They were simply willing to declare it was otherwise, because ‘socialist’ doesn’t poll well.
    There are few as willfully ignorant as those on the left.

  12. C’mon “Republican strategist” Matt Welch. If you were forced to wager 2 months pay today, at gunpoint, on any one of the Dem candidates to win the Party nom you would be crazy to go with anyone but Bernie Sanders.

    1. “you would be crazy to go with anyone but Bernie Sanders”

      Sanders has the charisma, but it’s not his turn, and never will be. That honor goes to Biden, whom I dismissed as past his prime, not having seized the opportunity to run in 2016, a race he probably would have won. But I saw Biden speaking recently on TV. Not very impressive but he did exude this Reaganesque folksyness that people may find reassuring, especially compared to Trump’s bluster and fearmongering.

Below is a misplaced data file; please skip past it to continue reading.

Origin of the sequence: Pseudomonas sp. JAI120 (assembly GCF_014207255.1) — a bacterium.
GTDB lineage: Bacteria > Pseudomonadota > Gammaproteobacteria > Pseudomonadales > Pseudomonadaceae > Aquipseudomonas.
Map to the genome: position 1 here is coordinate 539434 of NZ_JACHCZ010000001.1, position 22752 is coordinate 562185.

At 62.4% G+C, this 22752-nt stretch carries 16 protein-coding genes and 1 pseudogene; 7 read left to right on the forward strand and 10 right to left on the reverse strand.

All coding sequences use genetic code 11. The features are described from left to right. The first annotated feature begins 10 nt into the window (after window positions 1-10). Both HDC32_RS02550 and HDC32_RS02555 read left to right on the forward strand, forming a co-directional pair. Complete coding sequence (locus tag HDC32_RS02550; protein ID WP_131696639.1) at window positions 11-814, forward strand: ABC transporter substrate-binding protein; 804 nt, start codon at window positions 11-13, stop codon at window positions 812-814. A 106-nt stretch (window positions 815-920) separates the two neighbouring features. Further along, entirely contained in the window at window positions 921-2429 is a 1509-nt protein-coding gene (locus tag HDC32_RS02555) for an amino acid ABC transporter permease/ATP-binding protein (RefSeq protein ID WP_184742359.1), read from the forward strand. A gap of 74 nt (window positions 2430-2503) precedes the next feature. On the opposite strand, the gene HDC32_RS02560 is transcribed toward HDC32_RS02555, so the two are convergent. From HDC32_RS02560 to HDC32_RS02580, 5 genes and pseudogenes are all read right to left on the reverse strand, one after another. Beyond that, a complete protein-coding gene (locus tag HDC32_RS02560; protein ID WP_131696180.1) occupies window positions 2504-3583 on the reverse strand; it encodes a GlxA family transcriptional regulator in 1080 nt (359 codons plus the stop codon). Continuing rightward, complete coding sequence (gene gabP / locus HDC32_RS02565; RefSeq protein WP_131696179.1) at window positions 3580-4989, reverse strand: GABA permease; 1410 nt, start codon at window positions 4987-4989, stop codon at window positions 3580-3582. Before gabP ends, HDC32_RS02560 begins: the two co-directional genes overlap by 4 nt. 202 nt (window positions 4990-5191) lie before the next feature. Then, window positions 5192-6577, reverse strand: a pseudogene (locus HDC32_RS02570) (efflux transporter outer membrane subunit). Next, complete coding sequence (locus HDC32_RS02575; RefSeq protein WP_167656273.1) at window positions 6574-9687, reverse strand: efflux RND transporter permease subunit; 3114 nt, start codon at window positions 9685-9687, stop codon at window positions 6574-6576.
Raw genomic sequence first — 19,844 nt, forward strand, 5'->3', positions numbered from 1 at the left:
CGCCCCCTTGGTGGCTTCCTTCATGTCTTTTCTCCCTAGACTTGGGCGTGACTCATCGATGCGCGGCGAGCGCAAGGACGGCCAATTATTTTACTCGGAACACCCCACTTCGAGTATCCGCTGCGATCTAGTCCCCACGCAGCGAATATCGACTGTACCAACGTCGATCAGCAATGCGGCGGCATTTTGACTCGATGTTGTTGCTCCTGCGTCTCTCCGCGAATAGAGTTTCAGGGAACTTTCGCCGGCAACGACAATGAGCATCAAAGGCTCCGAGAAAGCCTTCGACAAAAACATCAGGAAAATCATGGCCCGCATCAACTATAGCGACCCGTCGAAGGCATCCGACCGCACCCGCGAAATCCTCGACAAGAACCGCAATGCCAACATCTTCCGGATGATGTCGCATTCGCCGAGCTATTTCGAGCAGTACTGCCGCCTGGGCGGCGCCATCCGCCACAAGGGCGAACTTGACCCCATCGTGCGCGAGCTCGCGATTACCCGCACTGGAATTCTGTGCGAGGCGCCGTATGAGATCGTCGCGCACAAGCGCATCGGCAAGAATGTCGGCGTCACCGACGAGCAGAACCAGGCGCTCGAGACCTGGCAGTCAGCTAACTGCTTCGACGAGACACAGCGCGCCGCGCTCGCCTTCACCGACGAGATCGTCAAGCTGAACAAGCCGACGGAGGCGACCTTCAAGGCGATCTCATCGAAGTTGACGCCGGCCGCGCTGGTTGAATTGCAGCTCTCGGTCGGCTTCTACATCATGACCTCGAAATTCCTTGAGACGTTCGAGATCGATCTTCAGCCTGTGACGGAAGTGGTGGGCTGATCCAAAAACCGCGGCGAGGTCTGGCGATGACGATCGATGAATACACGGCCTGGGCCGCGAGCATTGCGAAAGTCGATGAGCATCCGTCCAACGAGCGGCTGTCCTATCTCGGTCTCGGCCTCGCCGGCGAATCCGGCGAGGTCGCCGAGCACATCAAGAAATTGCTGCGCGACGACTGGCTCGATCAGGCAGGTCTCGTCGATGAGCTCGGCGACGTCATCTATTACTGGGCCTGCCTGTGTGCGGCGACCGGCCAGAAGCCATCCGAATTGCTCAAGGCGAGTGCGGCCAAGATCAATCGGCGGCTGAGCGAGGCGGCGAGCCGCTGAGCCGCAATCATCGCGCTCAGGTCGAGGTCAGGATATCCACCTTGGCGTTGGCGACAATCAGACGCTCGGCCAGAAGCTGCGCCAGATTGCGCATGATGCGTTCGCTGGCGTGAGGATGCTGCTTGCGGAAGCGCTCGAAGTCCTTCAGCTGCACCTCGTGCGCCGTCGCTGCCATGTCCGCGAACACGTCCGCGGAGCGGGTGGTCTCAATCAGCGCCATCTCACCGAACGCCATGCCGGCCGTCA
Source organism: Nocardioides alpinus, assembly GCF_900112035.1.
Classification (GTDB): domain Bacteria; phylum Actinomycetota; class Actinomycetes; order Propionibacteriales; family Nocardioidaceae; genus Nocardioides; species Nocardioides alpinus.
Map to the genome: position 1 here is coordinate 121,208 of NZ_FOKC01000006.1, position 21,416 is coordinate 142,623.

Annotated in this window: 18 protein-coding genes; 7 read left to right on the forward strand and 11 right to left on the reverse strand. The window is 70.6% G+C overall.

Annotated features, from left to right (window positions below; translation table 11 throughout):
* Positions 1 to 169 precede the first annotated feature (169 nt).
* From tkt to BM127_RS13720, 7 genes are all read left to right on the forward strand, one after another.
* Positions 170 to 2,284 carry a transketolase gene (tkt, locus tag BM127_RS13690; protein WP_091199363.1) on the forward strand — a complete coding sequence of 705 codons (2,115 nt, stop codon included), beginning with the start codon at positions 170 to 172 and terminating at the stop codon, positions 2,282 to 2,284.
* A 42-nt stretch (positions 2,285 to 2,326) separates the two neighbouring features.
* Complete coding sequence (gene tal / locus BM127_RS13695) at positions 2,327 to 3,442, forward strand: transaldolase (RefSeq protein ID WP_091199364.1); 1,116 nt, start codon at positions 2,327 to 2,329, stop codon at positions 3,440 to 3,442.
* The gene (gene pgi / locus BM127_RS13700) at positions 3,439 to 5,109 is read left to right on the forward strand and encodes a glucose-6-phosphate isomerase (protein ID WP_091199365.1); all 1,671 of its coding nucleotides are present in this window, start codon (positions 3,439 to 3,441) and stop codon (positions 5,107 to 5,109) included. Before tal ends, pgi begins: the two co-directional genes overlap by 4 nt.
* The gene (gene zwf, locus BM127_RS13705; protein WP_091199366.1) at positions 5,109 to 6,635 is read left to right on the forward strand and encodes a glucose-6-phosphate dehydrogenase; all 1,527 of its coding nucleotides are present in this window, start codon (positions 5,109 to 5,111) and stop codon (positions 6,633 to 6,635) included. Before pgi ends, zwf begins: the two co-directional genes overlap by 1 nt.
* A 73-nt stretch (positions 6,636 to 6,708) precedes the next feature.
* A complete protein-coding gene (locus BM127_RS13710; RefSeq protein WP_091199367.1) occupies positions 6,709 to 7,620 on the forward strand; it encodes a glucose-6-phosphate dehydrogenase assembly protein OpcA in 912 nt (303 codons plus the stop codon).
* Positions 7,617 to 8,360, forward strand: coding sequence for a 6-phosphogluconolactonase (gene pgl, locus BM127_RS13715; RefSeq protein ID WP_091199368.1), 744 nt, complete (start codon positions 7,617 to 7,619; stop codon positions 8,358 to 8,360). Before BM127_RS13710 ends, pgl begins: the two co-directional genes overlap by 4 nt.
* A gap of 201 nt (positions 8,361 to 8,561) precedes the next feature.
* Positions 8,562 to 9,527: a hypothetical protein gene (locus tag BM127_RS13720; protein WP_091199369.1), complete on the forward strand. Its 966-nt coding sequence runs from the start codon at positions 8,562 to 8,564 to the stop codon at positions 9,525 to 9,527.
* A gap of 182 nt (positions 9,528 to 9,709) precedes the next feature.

13. So stupid. Why do you think Rusty Joe was even PUT into the race by his Corporate handlers?

  14. […] “democratic socialism.” Also last week, Sen. Elizabeth Warren (D–Mass.) began eclipsing Sanders in some polls, Joe Biden and other presidential candidates stepped up their critiques of […]

  15. Trump repeatedly won Republican primaries with 30-35% of the vote, because the rest of the candidates split the vote amongst themselves. Eventually he was so far ahead in delegates that people started voting with momentum, but up to that point 2/3 of Republicans were voting for someone else. The Democrats are at great risk of this same scenario in the 2020 election. Some demagog consolidates a minority position that’s solid, and the rest of them split the vote…you end up nominating someone that 2/3 of the party voted against. It’s up to the Democrat leadership to manage the trivial candidates out of the race early so the minority demagog scenario doesn’t come true.